In the next decade, mega cities around the world will come to be defined by more than just super growth.
While the world’s top cities have long been scored on the factors of economic growth, foreign investment and having a thriving job market, the ideals of affluence, innovation and liveability - all to do with the quality of growth, and not just quantity - are coming into increasing prominence.
And in Asia, the world’s most populous country, China, is set to dominate the list of top Asian mega cities by 2030.
Asian tigers Hong Kong and Singapore will continue to impress, but will face intense competition from rising Chinese cities.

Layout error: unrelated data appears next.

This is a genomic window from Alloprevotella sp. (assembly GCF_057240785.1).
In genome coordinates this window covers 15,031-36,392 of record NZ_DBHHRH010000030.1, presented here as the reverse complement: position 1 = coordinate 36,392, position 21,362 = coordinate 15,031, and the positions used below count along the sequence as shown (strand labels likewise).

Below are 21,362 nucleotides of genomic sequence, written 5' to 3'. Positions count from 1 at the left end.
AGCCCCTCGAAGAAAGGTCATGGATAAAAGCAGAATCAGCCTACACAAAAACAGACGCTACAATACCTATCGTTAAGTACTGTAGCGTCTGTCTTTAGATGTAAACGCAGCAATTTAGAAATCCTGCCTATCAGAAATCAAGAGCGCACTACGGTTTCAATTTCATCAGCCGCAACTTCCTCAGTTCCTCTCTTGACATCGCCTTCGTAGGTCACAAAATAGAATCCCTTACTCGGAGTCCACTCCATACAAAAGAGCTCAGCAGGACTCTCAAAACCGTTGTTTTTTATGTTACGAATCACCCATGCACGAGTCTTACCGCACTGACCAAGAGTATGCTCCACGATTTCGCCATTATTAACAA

Although both developed economies still boast highly liveable environments and strong investments in innovation and education, slowing population and GDP growth will affect their standings. In contrast, few of the eight Chinese cities poised to make up the rest of Asia’s top ten mega cities by 2030 face the same challenges.
Leading the pack is Shenzhen, the next-door neighbour of Hong Kong’s, which is now Southern China’s tech hub and set to become the top Asian mega city within the next decade. Its GDP could surpass Hong Kong’s current level, making it a close competitor for Singapore, which is likely to keep its crown for having the highest GDP per capita.
In addition to strong growth in its services sector and retail sales, Shenzhen’s government has the highest spending on R&D among all Asian cities and the city also boasts good infrastructure, air quality and international connection.
Not far behind are cities like Guangzhou and Nanjing, in addition to the established metropolises of Shanghai and Beijing.
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